SLOVAKIA TO PREVENT HUNGARY FROM IMPLEMENTING STATUS LAW
Slovak Foreign Minister Eduard Kukan told journalists on 18 December that Bratislava will not allow Budapest to apply its controversial Status Law on Slovak territory, CTK reported. "Some things [in the law] are unacceptable for us and therefore it will not be valid on our territory," Kukan said, adding that Bratislava mainly will not allow for paying financial benefits from Budapest to parents who will decide to place their children in Hungarian-language schools in Slovakia. JM

HUNGARIAN PARLIAMENT VOTES ON ELECTION COMMISSION, LEASE OF GRIPEN FIGHTERS
On the final day of its last session in 2001, the parliament elected five members to the National Election Commission on 18 December, Hungarian media reported. The members were selected by Interior Minister Sandor Pinter. Representatives of coalition parties and the extremist Hungarian Justice and Life Party disregarded proposals from the opposition Socialists and Free Democrats, who wanted parliament to elect in addition two "alternate" members to the commission. The Socialists criticized Pinter's choices for being linked "too closely to the right wing," and charged that under such conditions an unbiased handling of the elections cannot be guaranteed. Parliament also voted by 201 in favor and 109 against, with three abstentions, to upgrade the air force by leasing 14 NATO-compatible Gripen fighter aircraft from Sweden, thus authorizing Defense Minister Janos Szabo to sign a lease agreement with Sweden on 20 December. MSZ

HUNGARIAN PARLIAMENT SUSPENDS MIEP CHAIRMAN'S IMMUNITY
On 18 December, Parliament suspended the parliamentary immunity of Calvinist pastor Lorant Hegedus Jr., the deputy chairman of the Hungarian Justice and Life Party (MIEP) whom Prosecutor-General Peter Polt suspects of inciting hatred against a community in an allegedly anti-Semitic article Hegedus wrote earlier this year in an MIEP magazine, Hungarian media reported. Hegedus told parliament that he committed no irregularities, and had merely made use of his right to freely express an opinion. As Hegedus spoke, members of the Free Democrats donned protective masks and brandished placards that read: "Hate Speech is Poisonous." MSZ

HUNGARIAN PREMIER RECEIVES MOSSAD CHIEF?
Complete secrecy has surrounded the visit to Hungary by Ephraim Halevi, the head of the Israeli secret service Mossad, Hungarian media reported on 18 December. Although the daily "Nepszabadsag" said Prime Minister Viktor Orban received Halevi in parliament on 18 December, official government sources would not confirm his presence in the country. The newspaper said Halevi conferred with the directors of Hungary's civil and military secret services, presumably about an exchange of information linked to the terror attacks on the U.S. and in Israel. MSZ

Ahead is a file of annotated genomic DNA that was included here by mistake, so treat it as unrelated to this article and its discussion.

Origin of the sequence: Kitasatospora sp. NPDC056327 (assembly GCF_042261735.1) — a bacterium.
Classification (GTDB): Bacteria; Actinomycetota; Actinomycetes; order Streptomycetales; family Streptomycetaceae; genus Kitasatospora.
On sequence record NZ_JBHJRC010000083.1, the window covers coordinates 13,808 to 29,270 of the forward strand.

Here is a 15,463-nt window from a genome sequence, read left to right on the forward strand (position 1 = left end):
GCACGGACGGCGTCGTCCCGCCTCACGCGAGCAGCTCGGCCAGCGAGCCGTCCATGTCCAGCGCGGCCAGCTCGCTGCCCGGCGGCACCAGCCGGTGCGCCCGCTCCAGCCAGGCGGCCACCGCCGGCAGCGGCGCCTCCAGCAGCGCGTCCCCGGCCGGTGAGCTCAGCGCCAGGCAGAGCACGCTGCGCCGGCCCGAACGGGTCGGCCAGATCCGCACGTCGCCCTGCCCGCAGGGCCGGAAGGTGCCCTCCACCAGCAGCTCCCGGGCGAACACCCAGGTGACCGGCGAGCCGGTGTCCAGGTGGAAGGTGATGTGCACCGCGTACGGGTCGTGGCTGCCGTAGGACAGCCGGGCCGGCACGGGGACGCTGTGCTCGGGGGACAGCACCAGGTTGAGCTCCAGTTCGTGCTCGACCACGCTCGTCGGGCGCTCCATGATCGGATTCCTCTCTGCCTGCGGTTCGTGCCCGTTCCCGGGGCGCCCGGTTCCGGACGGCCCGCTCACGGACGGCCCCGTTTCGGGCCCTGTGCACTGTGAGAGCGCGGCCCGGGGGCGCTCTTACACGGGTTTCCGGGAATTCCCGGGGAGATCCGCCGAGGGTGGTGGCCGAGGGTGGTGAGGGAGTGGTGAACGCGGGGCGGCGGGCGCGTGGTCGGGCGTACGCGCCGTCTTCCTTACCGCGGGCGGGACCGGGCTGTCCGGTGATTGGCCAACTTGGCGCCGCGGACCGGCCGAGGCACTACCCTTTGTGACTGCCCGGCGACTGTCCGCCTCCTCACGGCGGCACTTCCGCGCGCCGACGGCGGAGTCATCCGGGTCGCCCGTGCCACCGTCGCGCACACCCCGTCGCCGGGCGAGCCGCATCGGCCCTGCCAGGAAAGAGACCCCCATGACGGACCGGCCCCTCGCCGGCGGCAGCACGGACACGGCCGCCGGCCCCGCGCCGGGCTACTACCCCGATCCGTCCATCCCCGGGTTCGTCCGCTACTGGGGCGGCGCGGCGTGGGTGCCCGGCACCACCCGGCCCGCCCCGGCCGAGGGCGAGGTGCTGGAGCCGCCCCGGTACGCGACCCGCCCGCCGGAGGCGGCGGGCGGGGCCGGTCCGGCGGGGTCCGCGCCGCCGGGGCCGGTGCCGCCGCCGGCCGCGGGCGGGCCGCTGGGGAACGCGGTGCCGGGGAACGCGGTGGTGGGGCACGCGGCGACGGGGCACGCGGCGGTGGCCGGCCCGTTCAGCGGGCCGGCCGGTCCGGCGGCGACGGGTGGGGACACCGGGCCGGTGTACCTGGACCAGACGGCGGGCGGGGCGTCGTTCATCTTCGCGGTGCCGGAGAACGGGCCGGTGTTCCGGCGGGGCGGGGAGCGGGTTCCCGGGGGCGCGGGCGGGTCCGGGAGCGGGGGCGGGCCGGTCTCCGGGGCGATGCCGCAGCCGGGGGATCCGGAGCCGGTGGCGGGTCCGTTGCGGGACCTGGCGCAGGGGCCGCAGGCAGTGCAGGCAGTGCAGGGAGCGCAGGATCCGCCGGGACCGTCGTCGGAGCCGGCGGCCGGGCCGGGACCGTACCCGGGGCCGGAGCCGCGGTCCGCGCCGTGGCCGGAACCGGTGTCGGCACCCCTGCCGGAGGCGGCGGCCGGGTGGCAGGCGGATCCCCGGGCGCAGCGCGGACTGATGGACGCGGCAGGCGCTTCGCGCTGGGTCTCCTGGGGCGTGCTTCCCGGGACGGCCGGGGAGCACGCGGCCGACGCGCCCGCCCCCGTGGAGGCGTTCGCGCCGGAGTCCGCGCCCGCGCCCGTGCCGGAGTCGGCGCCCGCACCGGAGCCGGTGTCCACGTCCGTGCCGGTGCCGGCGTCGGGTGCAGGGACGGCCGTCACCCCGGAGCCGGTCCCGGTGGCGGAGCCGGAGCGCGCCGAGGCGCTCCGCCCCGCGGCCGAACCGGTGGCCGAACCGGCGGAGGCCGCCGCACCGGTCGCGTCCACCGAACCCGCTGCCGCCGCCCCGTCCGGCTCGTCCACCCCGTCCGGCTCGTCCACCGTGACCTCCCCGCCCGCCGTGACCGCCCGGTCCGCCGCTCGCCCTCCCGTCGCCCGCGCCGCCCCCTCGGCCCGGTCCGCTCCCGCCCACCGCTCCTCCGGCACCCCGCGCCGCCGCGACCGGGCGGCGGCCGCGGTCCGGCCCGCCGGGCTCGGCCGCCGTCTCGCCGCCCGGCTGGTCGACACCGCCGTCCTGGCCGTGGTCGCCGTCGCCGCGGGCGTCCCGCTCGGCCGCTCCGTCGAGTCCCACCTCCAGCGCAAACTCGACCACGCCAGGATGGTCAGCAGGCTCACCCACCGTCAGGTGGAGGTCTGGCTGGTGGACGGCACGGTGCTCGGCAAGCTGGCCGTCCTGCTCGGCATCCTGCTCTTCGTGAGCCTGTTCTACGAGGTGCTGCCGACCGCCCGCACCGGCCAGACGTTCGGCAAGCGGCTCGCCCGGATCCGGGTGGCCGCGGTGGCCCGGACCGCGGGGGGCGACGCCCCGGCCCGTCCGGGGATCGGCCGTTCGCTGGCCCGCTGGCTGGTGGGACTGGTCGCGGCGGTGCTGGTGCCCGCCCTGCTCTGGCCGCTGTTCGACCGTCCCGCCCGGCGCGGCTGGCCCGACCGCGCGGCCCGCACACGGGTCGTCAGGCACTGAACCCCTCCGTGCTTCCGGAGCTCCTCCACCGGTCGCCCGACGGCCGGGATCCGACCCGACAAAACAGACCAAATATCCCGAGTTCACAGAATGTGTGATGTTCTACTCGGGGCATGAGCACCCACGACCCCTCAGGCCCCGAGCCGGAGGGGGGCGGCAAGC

RUMSFELD SUGGESTS CUT IN NATO BOSNIAN FORCES...
Speaking in Brussels on 18 December, U.S. Defense Secretary Donald Rumsfeld suggested that NATO troop levels in Bosnia be cut by one-third to free up strength for more pressing assignments in the war against terrorism, the "International Herald Tribune" reported. There are some 18,000 troops in SFOR, of whom 3,100 are Americans. NATO has a total of 57,000 peacekeepers in the Balkans, of whom 8,000 are Americans. Britain and France have suffered the most casualties in Kosova, while Germany heads the Macedonian mission. Britain has suggested creating a unified NATO Balkan command. Since 11 September, hopes have been expressed in Belgrade and elsewhere that Washington will reduce its role in the Balkans, but U.S. officials have repeatedly said that America is mindful of its strategic interests in the region (see "RFE/RL Balkan Report," 18 September 2001). PM

...AS PART OF OVERALL EXIT STRATEGY
In Brussels on 18 December, Rumsfeld stressed that the U.S. adheres to the principle of "in together, out together," the "International Herald Tribune" reported. The "Financial Times" noted that Washington feels the time has come for NATO to consider an exit strategy for Bosnia, including replacing troops with police. Many observers feel, however, that fighting could easily resume in Bosnia without the presence of NATO troops with a robust mandate. PM

BOSNIA 'NOT ALARMED' BY RUMSFELD STATEMENT
Foreign Ministry spokesman Amir Kapetanovic said in Sarajevo on 18 December that Rumsfeld's statement "is not alarming. In our contacts [with NATO governments] we have been assured that Bosnia will not be deserted. If it were, then everything that has been accomplished so far would be wasted," Reuters reported. Kapetanovic added that a reduction in troop strength "has to be accompanied by economic, political, and military stabilization. That is an ongoing process, evaluated on a monthly basis, and things can change quickly on the ground." PM

EUROPEAN COURT DROPS SERBIAN PUBLICITY CASE
In Strasbourg on 19 December, the European Court of Human Rights ruled as "inadmissible" a lawsuit by 17 Yugoslav citizens against NATO. The court ruled that it has jurisdiction only on violations committed within national borders. In what was widely seen as a propaganda stunt by the Serbian authorities, the 17 sued over the 1999 bombing campaign to stop the atrocities in Kosova, specifically over the attack on the headquarters of former President Slobodan Milosevic's Radio and Television Serbia (RTS). PM